Bad Martha beer offers growlers so you can take home your favorite brew. — Tina Miller

“Almost half of our beer menu is from local ingredients,” Scarfone said. “I worked with the guys over at Cottage City Oysters to do an Oyster Stout. I get like half a bag of oysters and they go right into the pot. The beer gets a little smoky, a little briney. People seem to love it.”

Mia Benedetto, general manager of Bad Martha, said now is the time she is going through the sales and distribution list and talking to all past vendors to see what they want for the season. “It’s really all about forming those relationships, dropping off samples for any new or potential vendors, and getting the word out,” Benedetto said. 

It’s Benedetto’s third season at Bad Martha, and she is having a great time acclimating to her place at the head of the establishment, and transitioning the whole operation back into a less-restricted experience. “This year, it’s all about getting back to normal,” Benedetto said, adding that there will again be yard games, a standing bar, and a large outdoor seating area for anyone looking to soak up some sun. 

Ever since Bad Martha threw a pizza oven into the mix, they’ve been trying out different recipes to see what sticks. Benedetto said the pizzas are a seriously popular menu item, with six staple pizzas and a specialty pizza available every two weeks or so. The restaurant arm of the brewery is always implementing new and fun items, like a lobster roll in the middle of summer, along with different varieties of charcuterie and snack mix.

The charcuterie plate consists of hard salami, prosciutto, tasso pork, and locally caught and smoked bluefish by MV Smokehouse. The meats are served alongside fresh-baked ciabatta, an array of crackers, and a specially made spicy beer mustard from Scottish Bakehouse, as well as spreadable hot pepper relish, dried apricots, and kalamata olives. 

Cheese plates at Bad Martha are made up of four varieties of cheese: a mountain gouda, cave-aged cheddar, goat cheese, and locally produced Eidolon from the Grey Barn and Farm in Chilmark.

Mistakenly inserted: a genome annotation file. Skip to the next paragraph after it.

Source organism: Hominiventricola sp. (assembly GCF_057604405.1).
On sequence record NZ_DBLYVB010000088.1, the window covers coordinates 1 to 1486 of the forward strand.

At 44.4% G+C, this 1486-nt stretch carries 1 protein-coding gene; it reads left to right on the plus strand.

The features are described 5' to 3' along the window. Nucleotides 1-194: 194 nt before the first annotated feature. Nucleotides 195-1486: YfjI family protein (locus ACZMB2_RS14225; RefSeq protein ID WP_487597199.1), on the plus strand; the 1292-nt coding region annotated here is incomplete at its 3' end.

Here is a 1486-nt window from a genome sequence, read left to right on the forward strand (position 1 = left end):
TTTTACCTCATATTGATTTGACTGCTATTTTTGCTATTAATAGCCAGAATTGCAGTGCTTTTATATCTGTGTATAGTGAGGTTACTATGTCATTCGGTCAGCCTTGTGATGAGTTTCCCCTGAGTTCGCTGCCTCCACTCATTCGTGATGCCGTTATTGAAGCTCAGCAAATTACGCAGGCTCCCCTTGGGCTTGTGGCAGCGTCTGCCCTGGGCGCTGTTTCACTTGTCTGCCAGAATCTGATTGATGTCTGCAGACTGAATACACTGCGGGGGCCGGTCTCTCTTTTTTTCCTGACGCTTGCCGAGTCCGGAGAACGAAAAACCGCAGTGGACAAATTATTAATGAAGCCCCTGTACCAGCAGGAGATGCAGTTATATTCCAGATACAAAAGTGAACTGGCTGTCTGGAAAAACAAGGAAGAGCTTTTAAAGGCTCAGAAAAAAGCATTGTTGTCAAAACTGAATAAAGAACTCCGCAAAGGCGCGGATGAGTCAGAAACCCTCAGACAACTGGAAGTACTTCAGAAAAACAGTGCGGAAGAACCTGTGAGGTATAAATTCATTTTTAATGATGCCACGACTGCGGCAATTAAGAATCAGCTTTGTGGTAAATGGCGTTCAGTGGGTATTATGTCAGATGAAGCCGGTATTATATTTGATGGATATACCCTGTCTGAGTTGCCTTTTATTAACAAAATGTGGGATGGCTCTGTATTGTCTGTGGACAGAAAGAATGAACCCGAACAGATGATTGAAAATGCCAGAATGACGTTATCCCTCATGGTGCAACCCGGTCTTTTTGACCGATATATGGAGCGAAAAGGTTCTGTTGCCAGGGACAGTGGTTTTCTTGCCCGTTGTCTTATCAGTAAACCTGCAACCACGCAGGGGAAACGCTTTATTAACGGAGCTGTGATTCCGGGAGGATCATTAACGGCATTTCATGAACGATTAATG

Bad Martha makes fresh-baked pizzas to accompany your beer. — Courtesy Bad Martha Brewery

As for pizzas, there’s traditional cheese, mellow mushroom, a pesto and veggie pizza with fontina cheese, sauteed white onion, and zucchini alongside spring mix drizzled in local honey, and a favorite of many — the beer bacon pizza with crispy bacon marinated in Bad Martha beer. Cauliflower pizzas are also available for those who need a gluten-free option and anyone looking for a lighter base. 

And, of course, Bad Martha is the place to go for live music and other events like trivia, bingo, and other community offerings that are meant to bring people into the brewery for beer and good times. “We have done a good job integrating families, people our age, older people — we really have all those bases covered. There’s something for everyone,” Benedetto said. 

One of the things Benedetto said she loves most about Bad Martha is being able to meet new people every time she walks through the door, and make people happy with great beer, great food, and great service. She noted that many of the staff have returned year after year, and have grown into a tight-knit team that takes pride in their work. “We always have fun together, and everyone that is returning is very hard working, which is good because it’s hard work,” Benedetto said. “It’s all totally worth it once we open up those doors.”

The Bad Martha Farmer’s Brewery and tasting room is located at 270 Upper Main Street in Edgartown. Bad Martha is still working out their vendor list, but brews are available in most liquor stores on the Island, and are on draught in many bars and restaurants.